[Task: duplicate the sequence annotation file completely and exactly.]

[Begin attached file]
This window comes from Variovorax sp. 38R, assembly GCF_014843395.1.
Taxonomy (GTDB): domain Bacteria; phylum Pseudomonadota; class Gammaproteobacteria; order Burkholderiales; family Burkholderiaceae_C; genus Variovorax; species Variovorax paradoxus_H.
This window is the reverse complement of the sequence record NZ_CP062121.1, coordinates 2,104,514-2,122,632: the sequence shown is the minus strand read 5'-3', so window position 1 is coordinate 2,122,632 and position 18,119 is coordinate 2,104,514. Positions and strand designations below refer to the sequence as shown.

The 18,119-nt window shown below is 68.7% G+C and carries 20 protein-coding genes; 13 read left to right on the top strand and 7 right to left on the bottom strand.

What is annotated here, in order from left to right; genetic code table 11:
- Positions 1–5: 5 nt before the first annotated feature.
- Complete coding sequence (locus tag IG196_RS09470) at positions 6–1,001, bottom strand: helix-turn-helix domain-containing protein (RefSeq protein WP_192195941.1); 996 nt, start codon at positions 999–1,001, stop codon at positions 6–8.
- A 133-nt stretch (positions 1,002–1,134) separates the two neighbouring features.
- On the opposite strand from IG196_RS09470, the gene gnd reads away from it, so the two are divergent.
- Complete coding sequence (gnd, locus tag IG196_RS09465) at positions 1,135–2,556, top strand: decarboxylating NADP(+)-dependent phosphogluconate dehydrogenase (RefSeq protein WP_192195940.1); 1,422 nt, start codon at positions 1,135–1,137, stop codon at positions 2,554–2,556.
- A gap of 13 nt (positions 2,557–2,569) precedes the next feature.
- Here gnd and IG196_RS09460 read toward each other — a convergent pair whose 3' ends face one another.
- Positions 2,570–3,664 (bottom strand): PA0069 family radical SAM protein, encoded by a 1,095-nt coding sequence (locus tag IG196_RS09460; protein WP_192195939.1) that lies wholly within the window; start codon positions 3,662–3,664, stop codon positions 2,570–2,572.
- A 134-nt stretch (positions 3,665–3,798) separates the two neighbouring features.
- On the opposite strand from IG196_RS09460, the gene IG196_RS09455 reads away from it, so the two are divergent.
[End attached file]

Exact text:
This window comes from Variovorax sp. 38R, assembly GCF_014843395.1.
Taxonomy (GTDB): domain Bacteria; phylum Pseudomonadota; class Gammaproteobacteria; order Burkholderiales; family Burkholderiaceae_C; genus Variovorax; species Variovorax paradoxus_H.
This window is the reverse complement of the sequence record NZ_CP062121.1, coordinates 2,104,514-2,122,632: the sequence shown is the minus strand read 5'-3', so window position 1 is coordinate 2,122,632 and position 18,119 is coordinate 2,104,514. Positions and strand designations below refer to the sequence as shown.

The 18,119-nt window shown below is 68.7% G+C and carries 20 protein-coding genes; 13 read left to right on the top strand and 7 right to left on the bottom strand.

What is annotated here, in order from left to right; genetic code table 11:
- Positions 1–5: 5 nt before the first annotated feature.
- Complete coding sequence (locus tag IG196_RS09470) at positions 6–1,001, bottom strand: helix-turn-helix domain-containing protein (RefSeq protein WP_192195941.1); 996 nt, start codon at positions 999–1,001, stop codon at positions 6–8.
- A 133-nt stretch (positions 1,002–1,134) separates the two neighbouring features.
- On the opposite strand from IG196_RS09470, the gene gnd reads away from it, so the two are divergent.
- Complete coding sequence (gnd, locus tag IG196_RS09465) at positions 1,135–2,556, top strand: decarboxylating NADP(+)-dependent phosphogluconate dehydrogenase (RefSeq protein WP_192195940.1); 1,422 nt, start codon at positions 1,135–1,137, stop codon at positions 2,554–2,556.
- A gap of 13 nt (positions 2,557–2,569) precedes the next feature.
- Here gnd and IG196_RS09460 read toward each other — a convergent pair whose 3' ends face one another.
- Positions 2,570–3,664 (bottom strand): PA0069 family radical SAM protein, encoded by a 1,095-nt coding sequence (locus tag IG196_RS09460; protein WP_192195939.1) that lies wholly within the window; start codon positions 3,662–3,664, stop codon positions 2,570–2,572.
- A 134-nt stretch (positions 3,665–3,798) separates the two neighbouring features.
- On the opposite strand from IG196_RS09460, the gene IG196_RS09455 reads away from it, so the two are divergent.